North Carolina rejects BCBS, UnitedHealthcare protests of state health plan award

North Carolina is moving ahead with its plans to hand over its State Health Plan to Aetna, rejecting protests from Blue Cross Blue Shield of North Carolina and UMR, a UnitedHealthcare subsidiary. 

According to a Jan. 20 press release from state treasurer Dale Folwell's office, State Health Plan administrators found both BCBS North Carolina and UMR's protests to be "without merit." 

In its statement, the treasurer's office said the State Health Plan administrator does not set premiums or determine benefits, and reassured members that premiums, copays and deductibles are not changing. 

"It's embarrassing to see entities trying to confuse our members by falsely advertising information regarding Plan benefits, which only leads to unnecessary member confusion," Mr. Folwell said in the release. 

Mr. Folwell said Jan. 4 the state intended to award Aetna the State Health Plan contract, which covers 740,000 state employees, beginning in 2025. BCBS North Carolina has held the contract for over 40 years.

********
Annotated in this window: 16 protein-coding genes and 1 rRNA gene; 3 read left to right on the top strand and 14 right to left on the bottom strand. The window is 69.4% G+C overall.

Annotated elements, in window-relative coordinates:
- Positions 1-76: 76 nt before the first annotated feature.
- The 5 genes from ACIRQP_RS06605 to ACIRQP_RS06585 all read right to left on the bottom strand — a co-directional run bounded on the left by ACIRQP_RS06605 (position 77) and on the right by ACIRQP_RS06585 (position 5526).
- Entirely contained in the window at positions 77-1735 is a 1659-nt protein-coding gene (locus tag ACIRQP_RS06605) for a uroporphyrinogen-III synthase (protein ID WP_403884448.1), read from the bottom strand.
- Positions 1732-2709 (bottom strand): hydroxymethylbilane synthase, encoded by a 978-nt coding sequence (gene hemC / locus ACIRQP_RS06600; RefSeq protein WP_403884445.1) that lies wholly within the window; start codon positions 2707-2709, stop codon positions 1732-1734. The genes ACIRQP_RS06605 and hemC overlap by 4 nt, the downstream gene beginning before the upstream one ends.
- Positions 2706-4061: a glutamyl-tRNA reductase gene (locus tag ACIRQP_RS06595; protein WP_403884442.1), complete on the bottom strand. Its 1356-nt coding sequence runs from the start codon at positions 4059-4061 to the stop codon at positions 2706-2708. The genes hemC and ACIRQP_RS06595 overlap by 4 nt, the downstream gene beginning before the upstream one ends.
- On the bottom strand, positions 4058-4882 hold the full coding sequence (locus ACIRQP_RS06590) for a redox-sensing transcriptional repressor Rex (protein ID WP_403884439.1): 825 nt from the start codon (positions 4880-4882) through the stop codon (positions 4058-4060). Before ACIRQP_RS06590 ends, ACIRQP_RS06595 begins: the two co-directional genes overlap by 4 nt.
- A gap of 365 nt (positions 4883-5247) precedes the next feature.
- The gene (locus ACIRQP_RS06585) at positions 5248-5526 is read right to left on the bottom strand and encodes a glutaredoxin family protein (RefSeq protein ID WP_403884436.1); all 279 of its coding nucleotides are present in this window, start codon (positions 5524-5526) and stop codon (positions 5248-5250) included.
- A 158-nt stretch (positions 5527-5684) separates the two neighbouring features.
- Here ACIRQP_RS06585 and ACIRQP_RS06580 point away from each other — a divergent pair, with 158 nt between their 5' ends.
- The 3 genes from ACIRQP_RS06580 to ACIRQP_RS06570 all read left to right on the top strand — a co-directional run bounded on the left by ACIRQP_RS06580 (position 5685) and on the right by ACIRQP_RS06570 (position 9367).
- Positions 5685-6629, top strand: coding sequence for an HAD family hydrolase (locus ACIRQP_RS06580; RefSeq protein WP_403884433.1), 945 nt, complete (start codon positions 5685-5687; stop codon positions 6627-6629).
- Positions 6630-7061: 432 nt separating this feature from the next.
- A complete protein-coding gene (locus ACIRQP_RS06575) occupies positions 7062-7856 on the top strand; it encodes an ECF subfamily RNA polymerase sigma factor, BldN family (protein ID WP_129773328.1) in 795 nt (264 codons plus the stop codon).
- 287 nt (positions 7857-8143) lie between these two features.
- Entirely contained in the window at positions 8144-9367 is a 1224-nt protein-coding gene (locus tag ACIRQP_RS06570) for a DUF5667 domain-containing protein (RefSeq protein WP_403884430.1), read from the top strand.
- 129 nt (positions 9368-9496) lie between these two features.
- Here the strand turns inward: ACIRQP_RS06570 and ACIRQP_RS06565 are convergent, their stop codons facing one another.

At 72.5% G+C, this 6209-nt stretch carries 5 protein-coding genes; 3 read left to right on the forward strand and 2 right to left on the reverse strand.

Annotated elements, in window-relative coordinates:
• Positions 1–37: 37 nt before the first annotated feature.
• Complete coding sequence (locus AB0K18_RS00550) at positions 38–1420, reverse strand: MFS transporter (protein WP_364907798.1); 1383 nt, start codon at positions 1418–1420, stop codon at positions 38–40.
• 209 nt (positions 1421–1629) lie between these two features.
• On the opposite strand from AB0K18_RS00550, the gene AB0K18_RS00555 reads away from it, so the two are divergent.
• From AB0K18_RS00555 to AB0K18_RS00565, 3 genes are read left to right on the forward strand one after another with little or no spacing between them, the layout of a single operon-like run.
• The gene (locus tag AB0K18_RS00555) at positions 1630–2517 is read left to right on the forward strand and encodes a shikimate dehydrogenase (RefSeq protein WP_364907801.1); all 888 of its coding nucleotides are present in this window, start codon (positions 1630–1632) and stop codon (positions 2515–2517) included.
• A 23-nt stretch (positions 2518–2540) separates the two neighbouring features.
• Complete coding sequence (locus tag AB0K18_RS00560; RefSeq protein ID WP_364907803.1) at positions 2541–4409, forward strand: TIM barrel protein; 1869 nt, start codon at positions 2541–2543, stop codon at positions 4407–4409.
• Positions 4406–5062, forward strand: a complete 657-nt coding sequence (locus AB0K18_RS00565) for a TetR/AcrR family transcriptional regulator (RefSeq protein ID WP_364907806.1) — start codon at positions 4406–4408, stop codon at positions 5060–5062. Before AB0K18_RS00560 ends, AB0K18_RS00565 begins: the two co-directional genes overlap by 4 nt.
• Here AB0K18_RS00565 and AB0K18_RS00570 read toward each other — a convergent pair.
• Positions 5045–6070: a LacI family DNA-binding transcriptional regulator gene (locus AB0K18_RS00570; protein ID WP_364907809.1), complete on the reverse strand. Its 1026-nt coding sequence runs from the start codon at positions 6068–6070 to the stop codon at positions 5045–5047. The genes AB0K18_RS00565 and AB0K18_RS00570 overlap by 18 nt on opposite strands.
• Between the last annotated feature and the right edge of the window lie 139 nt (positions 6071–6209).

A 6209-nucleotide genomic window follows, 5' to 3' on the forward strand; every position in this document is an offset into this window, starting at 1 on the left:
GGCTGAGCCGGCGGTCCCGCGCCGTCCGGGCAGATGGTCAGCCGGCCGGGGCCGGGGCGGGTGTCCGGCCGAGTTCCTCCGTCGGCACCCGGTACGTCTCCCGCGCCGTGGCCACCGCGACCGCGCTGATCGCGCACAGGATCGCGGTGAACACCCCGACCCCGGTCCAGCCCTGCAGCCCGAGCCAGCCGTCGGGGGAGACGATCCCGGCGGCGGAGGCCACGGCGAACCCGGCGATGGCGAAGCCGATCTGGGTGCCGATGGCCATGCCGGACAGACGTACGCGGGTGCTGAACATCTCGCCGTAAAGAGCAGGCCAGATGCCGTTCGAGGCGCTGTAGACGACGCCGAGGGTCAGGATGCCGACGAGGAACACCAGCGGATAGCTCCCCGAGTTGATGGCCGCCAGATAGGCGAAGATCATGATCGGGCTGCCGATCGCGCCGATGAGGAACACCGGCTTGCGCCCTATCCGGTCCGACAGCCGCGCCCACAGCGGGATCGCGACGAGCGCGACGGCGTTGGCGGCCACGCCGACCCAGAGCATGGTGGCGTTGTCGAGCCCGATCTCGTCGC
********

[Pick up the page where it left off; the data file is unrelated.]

Aetna was awarded an initial three-year contract with the option to renew two one-year terms. The contract includes healthcare spending of more than $17.5 billion over five years.  

BCBS North Carolina filed a protest of the state's decision Jan. 12, and UMR, the third bidder for the plan, followed on Jan. 13. 

In a statement shared with Becker's, BCBS North Carolina said the state's response to its protest left "too many unanswered questions about how this change will affect costs and access to care for state employees and teachers." 

"We are disappointed that the Plan has refused to disclose any documents about its [request for proposals] process, despite our public records requests a month ago. Blue Cross NC will continue to pursue efforts to ensure the best outcome for teachers, state employees and North Carolina taxpayers," the company said.

Representatives for UnitedHealthcare did not immediately respond to a request for comment. 

Emails obtained by the Charlotte Observer showed State Health Plan administrators issued a request for contract proposals after growing frustrated with claims processing issues from BCBS North Carolina. 

"It is disappointing and unfortunate that others have used this as an opportunity to attack our integrity and carry out malicious accusations against the Board of Trustees and the professional staff of the State Health Plan," Mr. Folwell said. 

"The money and time would have been better spent improving their systems," he added. 

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